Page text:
Busch: I have learned so much. It’s been incredible observing and seeing and hearing from the people of the state..And that is what I’ve loved the most. I’ve been able to talk to so many people throughout Missouri, listen to the issues that they’re concerned about, and listen to their hopes and dreams. And people are good throughout Missouri. Good things are happening but people are falling through the cracks because of affordability problem, and because of health care that is not affordable or, or equal for everybody.

Missouri Times: The topic I hear the most about from Democrats around the state is abortion & the overturning of Roe Vs Wade. 

Busch: The extremist Republican agenda has gone too far. A complete abortion ban is extreme. The fact that Missouri politicians may even go so far as to stop women from traveling out of state for abortion is unreal. Children who are raped having to take a child to term is extreme. The overturning of Roe v. Wade has taken us back 50 years and the opinion may open up even more extreme judicial actions such as taking away the rights of the LGBTQ community to marry.

Missouri Times: The people of Missouri vote overwhelmingly pro-life, do you plan to respect your constituents’ views on abortion in the United States Senate?

Busch: I don’t think we should be taking away the rights of women to make choices with their doctors. 

Missouri Times: You know, when I was thinking of how to ask this next question, I thought, boy, it’s easy for me to say, being a man from the bootheel, a white Christian guy, all the boxes that of if you had privilege. But you know, I look at St. Louis, and the clinic is just, practically speaking, it’s about eight or nine exits down the road in Granite City where they provide abortions. A year ago in Missouri, a woman was pretty well harassed for three days before she could have an abortion. If she went to Granite City, she could have an abortion that day. Tell me, practically speaking, is it that big a deal just to go to Illinois?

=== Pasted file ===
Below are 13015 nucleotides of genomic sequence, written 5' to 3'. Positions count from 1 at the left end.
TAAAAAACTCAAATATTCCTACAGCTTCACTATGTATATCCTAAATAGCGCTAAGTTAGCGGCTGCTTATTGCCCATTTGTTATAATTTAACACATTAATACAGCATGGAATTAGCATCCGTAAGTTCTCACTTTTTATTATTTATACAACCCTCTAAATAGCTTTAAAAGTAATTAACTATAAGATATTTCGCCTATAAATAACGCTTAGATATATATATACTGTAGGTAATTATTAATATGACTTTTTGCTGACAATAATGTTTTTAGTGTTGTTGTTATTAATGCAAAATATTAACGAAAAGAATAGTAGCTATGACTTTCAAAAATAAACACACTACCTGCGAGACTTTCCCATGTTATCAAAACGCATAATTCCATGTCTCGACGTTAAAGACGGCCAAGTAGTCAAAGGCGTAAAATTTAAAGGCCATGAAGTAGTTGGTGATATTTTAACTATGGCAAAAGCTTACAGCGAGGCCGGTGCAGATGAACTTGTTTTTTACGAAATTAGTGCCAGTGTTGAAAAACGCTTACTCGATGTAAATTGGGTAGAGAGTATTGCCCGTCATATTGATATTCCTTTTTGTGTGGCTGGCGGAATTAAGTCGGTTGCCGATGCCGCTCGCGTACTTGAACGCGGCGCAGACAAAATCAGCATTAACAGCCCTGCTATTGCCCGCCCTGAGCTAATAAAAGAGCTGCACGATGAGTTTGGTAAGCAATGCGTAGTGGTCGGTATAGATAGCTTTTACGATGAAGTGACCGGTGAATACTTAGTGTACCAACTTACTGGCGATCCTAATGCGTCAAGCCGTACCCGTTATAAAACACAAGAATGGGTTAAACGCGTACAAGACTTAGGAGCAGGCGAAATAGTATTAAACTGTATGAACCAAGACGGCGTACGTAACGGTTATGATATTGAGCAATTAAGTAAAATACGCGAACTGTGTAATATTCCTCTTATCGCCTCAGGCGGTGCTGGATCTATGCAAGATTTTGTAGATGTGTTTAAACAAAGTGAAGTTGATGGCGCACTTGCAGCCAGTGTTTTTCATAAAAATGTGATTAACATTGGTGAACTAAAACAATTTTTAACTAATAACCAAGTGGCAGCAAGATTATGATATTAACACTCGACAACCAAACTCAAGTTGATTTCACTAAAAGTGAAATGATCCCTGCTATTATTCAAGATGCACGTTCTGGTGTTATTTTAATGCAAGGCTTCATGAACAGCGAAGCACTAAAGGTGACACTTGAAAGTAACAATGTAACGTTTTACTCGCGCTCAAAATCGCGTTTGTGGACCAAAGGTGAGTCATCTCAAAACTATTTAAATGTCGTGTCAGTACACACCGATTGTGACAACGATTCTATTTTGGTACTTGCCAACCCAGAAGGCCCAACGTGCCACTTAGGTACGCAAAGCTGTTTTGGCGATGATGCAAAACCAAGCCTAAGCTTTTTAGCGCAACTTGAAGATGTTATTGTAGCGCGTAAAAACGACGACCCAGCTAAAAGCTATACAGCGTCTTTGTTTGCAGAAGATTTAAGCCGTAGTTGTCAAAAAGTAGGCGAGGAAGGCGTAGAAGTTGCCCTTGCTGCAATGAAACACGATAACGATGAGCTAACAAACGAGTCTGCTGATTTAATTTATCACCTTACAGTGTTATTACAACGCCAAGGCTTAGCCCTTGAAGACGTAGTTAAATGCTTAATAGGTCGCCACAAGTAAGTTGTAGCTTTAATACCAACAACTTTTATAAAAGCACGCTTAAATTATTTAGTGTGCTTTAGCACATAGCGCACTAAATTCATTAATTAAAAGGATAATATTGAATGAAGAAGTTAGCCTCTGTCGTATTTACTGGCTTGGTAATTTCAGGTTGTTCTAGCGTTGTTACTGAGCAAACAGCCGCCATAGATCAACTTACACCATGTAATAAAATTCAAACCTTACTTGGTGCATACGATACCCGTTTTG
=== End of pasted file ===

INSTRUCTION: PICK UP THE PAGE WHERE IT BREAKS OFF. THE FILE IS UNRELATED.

Busch: The problem with just going to Illinois is that our state government might end that ability to go to Illinois, and have the right to choose. I think this overturning of Roe v Wade is going to hurt a lot of people’s rights. And we have very archaic laws in the state of Missouri, about when people can get abortions. And that includes the children who are raped or people that are raped, or children who are abused sexually, in any which way, still have to carry a child. And I think that’s completely wrong.

Missouri Times: Addiction is something that has touched every corner of Missouri & Missourah. Your family has suffered from addiction. What have you learned through those struggles that you could use in policymaking to help the county stem the tide of addiction? 

Busch: It has given me the ability to connect with other people. We need to get rid of the shame and stigma of addiction and we need to talk within our families so that people can get the help they need.  We need to talk so that people know there are options outside of self-medicating.

We should make drugs like Suboxone and Vivitrol more available. I will fight in the Senate to make those treatments more affordable.